Canine Health Recommendations: There are certain things that all dog owners should consider doing to ensure that their pets remain healthy. The article below summarizes our current recommendations for dogs.
Puppies should have an initial full exam when first acquired. Thereafter we recommend brief examinations with each visit throughout the puppy immunization series. These brief exams give us a chance to talk to you about important topics in puppy care such as feeding, housebreaking, dental care, parasite prevention, spaying or neutering and behavioral issues that may arise. These visits also get the puppy used to coming to the vet and being examined. Getting acclimated is especially important for large-breed dogs who may become fearful of veterinary treatment if not comfortable with the process. Finally, the exams ensure that your puppies are healthy when receiving their immunizations.
Young adult dogs should receive annual examinations, which allow us to check for problems such as dental disease, skin problems, orthopedic issues and ear infections. If problems arise, we may need to see your dog more frequently. Once your dog becomes a senior at about seven or eight years of age, we recommend semi-annual examinations. Just like people, animals are more likely to develop problems as they age. These problems are less likely to become significant if detected early. A year is a long time in the span of an older dog.
Our vaccination protocol is based on the current recommendations of the American Animal Hospital Association (AAHA).
Starting when they are six to eight weeks old, puppies receive a series of vaccines that are given every 3 weeks up until about sixteen weeks of age for distemper, parvovirus, adenovirus and parainfluenza (DA2P/P) vaccine. They should receive a two-dose series of Bordatella (kennel cough) and a rabies immunization at four months of age.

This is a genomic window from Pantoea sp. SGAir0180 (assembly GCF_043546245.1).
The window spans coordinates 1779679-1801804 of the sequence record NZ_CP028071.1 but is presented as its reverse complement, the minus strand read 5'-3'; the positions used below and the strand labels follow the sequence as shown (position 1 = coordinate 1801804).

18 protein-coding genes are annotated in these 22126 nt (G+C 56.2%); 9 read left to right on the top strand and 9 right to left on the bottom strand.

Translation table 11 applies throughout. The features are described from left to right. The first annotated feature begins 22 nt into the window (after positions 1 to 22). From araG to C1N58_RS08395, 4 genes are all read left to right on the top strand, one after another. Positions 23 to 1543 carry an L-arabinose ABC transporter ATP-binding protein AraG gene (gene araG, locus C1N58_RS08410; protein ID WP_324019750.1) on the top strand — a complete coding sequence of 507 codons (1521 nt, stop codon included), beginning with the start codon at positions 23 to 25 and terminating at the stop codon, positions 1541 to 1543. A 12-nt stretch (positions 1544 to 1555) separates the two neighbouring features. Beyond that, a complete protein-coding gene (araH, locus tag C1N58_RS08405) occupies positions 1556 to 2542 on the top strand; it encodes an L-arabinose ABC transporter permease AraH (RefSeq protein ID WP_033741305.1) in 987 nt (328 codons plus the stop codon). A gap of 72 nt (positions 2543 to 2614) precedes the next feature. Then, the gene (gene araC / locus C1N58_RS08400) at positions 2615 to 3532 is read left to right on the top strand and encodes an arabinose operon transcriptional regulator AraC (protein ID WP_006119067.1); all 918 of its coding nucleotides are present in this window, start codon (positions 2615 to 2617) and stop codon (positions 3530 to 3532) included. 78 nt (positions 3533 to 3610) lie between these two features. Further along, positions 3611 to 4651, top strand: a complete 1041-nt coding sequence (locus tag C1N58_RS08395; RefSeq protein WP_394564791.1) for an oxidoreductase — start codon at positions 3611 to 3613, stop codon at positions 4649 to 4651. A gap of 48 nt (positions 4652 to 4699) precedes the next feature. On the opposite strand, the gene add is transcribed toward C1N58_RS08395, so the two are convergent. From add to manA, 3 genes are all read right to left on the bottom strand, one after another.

At about sixteen months, your dog will receive a 3-year DA2P/P, a 3-year rabies vaccine and an annual Bordatella vaccine. These vaccines are repeated at the specified intervals throughout your pet’s life. If certain medical conditions arise, vaccination may be contraindicated as your pet ages.
We do not recommend vaccinating against Lyme disease, Corona virus or rattlesnake envenomation.
Parasites are common in dogs. All puppies are dewormed at least twice with a broad spectrum dewormer and have at least one fecal submitted to the lab to test for parasites not covered by the dewormer. Additionally, all dogs over the age of six months should be tested for heartworm and then retested every two years.
You should check your pet regularly for external parasites such as fleas and ticks and take appropriate measures to prevent infestations.
Baseline Lab Work: Starting at about age three, your pet should have an annual minor blood panel and urinalysis. These important lab tests allow us to establish a baseline for your pet and aid in the early detection of problems. When your pet reaches senior status, we recommend a more comprehensive lab work-up annually that will check for common endocrine issues and help detect other common senior issues.
Parasite Prevention: We strongly urge all dog owners to put their pets on monthly year-round parasite preventative. These medications are safe, effective and easily administered. Because some of the parasites that our dogs contract can have serious adverse health effects on the owner as well as the pet, we cannot stress too strongly how important this is. For more detailed information, see our article Why Your Pet Needs Year-Round Parasite Prevention.
By following these recommendations, you will be doing everything necessary to ensure that your dog leads a long and healthy life.